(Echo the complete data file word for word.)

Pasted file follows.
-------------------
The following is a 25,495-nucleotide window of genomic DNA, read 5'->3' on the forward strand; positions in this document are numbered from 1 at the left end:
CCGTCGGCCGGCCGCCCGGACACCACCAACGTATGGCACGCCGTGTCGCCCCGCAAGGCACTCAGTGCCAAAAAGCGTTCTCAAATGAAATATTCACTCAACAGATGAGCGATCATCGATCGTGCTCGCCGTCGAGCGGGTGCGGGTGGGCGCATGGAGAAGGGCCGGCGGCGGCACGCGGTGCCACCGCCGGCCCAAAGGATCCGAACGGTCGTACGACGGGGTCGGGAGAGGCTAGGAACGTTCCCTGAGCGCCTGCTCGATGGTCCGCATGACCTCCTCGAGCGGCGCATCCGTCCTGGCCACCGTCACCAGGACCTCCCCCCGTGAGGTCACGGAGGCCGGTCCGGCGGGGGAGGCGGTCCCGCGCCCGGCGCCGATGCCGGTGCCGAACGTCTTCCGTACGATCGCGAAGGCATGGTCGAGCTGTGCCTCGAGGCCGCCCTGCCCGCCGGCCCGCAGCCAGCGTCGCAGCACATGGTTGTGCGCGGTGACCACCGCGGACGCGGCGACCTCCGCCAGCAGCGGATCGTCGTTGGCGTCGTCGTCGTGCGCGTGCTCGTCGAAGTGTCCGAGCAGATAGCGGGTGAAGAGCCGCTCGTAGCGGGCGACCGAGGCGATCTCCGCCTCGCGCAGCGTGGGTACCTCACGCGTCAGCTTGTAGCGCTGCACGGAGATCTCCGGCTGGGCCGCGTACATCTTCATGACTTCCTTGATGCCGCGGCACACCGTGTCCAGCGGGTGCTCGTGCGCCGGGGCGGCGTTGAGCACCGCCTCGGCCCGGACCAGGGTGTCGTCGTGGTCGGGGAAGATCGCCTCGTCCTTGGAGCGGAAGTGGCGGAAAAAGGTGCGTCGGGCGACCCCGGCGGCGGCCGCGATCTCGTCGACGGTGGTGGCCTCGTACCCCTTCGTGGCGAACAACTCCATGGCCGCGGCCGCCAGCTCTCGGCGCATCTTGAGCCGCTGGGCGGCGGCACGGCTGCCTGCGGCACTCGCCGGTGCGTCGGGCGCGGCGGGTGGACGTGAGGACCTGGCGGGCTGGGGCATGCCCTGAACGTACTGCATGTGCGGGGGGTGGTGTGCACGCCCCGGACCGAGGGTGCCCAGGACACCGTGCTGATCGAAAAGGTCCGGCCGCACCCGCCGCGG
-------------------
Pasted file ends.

The following is a 25,495-nucleotide window of genomic DNA, read 5'->3' on the forward strand; positions in this document are numbered from 1 at the left end:
CCGTCGGCCGGCCGCCCGGACACCACCAACGTATGGCACGCCGTGTCGCCCCGCAAGGCACTCAGTGCCAAAAAGCGTTCTCAAATGAAATATTCACTCAACAGATGAGCGATCATCGATCGTGCTCGCCGTCGAGCGGGTGCGGGTGGGCGCATGGAGAAGGGCCGGCGGCGGCACGCGGTGCCACCGCCGGCCCAAAGGATCCGAACGGTCGTACGACGGGGTCGGGAGAGGCTAGGAACGTTCCCTGAGCGCCTGCTCGATGGTCCGCATGACCTCCTCGAGCGGCGCATCCGTCCTGGCCACCGTCACCAGGACCTCCCCCCGTGAGGTCACGGAGGCCGGTCCGGCGGGGGAGGCGGTCCCGCGCCCGGCGCCGATGCCGGTGCCGAACGTCTTCCGTACGATCGCGAAGGCATGGTCGAGCTGTGCCTCGAGGCCGCCCTGCCCGCCGGCCCGCAGCCAGCGTCGCAGCACATGGTTGTGCGCGGTGACCACCGCGGACGCGGCGACCTCCGCCAGCAGCGGATCGTCGTTGGCGTCGTCGTCGTGCGCGTGCTCGTCGAAGTGTCCGAGCAGATAGCGGGTGAAGAGCCGCTCGTAGCGGGCGACCGAGGCGATCTCCGCCTCGCGCAGCGTGGGTACCTCACGCGTCAGCTTGTAGCGCTGCACGGAGATCTCCGGCTGGGCCGCGTACATCTTCATGACTTCCTTGATGCCGCGGCACACCGTGTCCAGCGGGTGCTCGTGCGCCGGGGCGGCGTTGAGCACCGCCTCGGCCCGGACCAGGGTGTCGTCGTGGTCGGGGAAGATCGCCTCGTCCTTGGAGCGGAAGTGGCGGAAAAAGGTGCGTCGGGCGACCCCGGCGGCGGCCGCGATCTCGTCGACGGTGGTGGCCTCGTACCCCTTCGTGGCGAACAACTCCATGGCCGCGGCCGCCAGCTCTCGGCGCATCTTGAGCCGCTGGGCGGCGGCACGGCTGCCTGCGGCACTCGCCGGTGCGTCGGGCGCGGCGGGTGGACGTGAGGACCTGGCGGGCTGGGGCATGCCCTGAACGTACTGCATGTGCGGGGGGTGGTGTGCACGCCCCGGACCGAGGGTGCCCAGGACACCGTGCTGATCGAAAAGGTCCGGCCGCACCCGCCGCGG